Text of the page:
Noninterest Expense8,390 1,001 9,395 
Undistributed Net Income of Subsidiary407 1,301 (1,708)
Income Before Income Tax Expense3,320 591 2,857 (3,012)3,756 
Income Tax Expense715 184 12 911 
Net Income$2,605 $407 $2,845 $(3,012)$2,845 
Three Months Ended March 31, 2020
Interest and Dividend Income$12,313 $$15 $$12,329 
Interest Expense1,796 1,796 
Net Interest and Dividend Income10,517 15 10,533 
Provision for Loan Losses2,500 2,500 
Net Interest and Dividend Income After Provision for Loan Losses8,017 15 8,033 
Noninterest Income (Loss)1,046 1,281 (455)1,872 
Noninterest Expense8,023 975 9,003 
Undistributed Net Income of Subsidiary213 1,123 (1,336)
Income Before Income Tax Expense (Benefit)1,253 307 678 (1,336)902 
Income Tax Expense (Benefit)130 94 (95)129 
Net Income$1,123 $213 $773 $(1,336)$773 
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Note 13. Intangible Assets
The following table presents a summary of intangible assets subject to amortization at the dates indicated.
March 31, 2021December 31, 2020
Gross Carrying AmountAccumulated AmortizationNet Carrying ValueGross Carrying AmountAccumulated AmortizationNet Carrying Value
(Dollars in thousands)
Core Deposit Intangible$14,103 $(7,532)$6,571 $14,103 $(7,047)$7,056 
Customer List1,800 (504)1,296 1,800 (457)1,343 
Total Intangible Assets$15,903 $(8,036)$7,867 $15,903 $(7,504)$8,399 
The estimated amortization expense of intangible assets assumes no activities, such as acquisitions, which would result in additional amortizable intangible assets. Estimated amortization expense of intangible assets in subsequent fiscal years is as follows.
Amount
(Dollars in thousands)
Remaining in 2021$1,596 
20222,128 
20232,128 
20241,430 
2025189 
2026 and Thereafter396 
Total Estimated Intangible Asset Amortization Expense$7,867 
Note 14. Mortgage Servicing Rights
The following table presents MSR activity and net carrying values for the periods indicated.
Three Months Ended
March 31,
20212020
(Dollars in thousands)
Mortgage Servicing Rights:
Balance, Beginning of Period$1,029 $1,001 
Additions17 45 
Amortization(79)(54)
Balance, End of Period$967 $992 
Valuation Allowance:
Balance, Beginning of Period$(373)$(71)
Valuation Allowance Adjustment172 
Balance, End of Period$(201)$(71)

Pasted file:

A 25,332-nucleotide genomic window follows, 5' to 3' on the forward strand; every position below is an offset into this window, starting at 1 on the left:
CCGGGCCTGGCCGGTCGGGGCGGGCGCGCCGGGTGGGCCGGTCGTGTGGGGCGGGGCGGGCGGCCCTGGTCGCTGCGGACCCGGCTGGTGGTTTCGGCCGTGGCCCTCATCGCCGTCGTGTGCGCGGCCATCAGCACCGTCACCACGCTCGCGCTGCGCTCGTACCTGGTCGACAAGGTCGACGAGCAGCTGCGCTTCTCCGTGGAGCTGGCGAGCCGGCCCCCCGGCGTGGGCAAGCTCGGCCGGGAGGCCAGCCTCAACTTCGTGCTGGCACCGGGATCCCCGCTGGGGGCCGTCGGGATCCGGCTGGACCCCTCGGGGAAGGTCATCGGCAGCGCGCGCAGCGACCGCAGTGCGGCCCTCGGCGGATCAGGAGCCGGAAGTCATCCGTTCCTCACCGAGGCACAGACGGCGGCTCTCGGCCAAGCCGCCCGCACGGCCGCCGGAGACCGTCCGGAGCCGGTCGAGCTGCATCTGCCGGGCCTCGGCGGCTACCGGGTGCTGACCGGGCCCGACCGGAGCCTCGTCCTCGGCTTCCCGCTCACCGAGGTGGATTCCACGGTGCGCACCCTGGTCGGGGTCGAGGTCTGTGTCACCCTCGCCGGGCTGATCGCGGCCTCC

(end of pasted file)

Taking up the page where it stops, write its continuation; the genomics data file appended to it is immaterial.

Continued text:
Mortgage Servicing Rights, Net Carrying Value$766 $921 
Amortization of MSRs and the period change in the valuation allowance are reported in Other Income on the Consolidated Statements of Income.
Real estate loans serviced for others, which are not included in the Consolidated Statements of Financial Condition, totaled $101.6 million and $105.8 million at March 31, 2021 and December 31, 2020, respectively.
29

Item 2. Management’s Discussion and Analysis of Financial Condition and Results of Operations.
This discussion should be read in conjunction with the unaudited consolidated financial statements, notes and tables included in this report. For further information, refer to the audited consolidated financial statements and notes included in the Company’s Annual Report on Form 10-K for the year ended December 31, 2020.
Forward-Looking Statements
This report contains certain “forward-looking statements” within the meaning of the federal securities laws. These statements are not historical facts, but rather statements based on the Company’s current expectations regarding its business strategies, intended results and future performance. Forward-looking statements are preceded by terms such as “expects,” “believes,” “anticipates,” “intends” and similar expressions. Management’s ability to predict results or the effect of future plans or strategies is inherently uncertain. Factors which could affect actual results include, but are not limited to, the following:
General and local economic conditions;
The scope and duration of economic contraction as a result of the COVID-19 pandemic and its effects on the Company’s business and that of the Company’s customers;
Changes in market interest rates, deposit flows, demand for loans, real estate values and competition;
Competitive products and pricing;
The ability of our customers to make scheduled loan payments;
Loan delinquency rates and trends;
Our ability to manage the risks involved in our business;
Our ability to integrate the operations of businesses we acquire;
Our ability to control costs and expenses;
Inflation, market and monetary fluctuations;
Changes in federal and state legislation and regulation applicable to our business;
Actions by our competitors; and
Other factors disclosed in the Company’s periodic reports as filed with the Securities and Exchange Commission.
These risks and uncertainties should be considered in evaluating forward-looking statements and undue reliance should not be placed on such statements.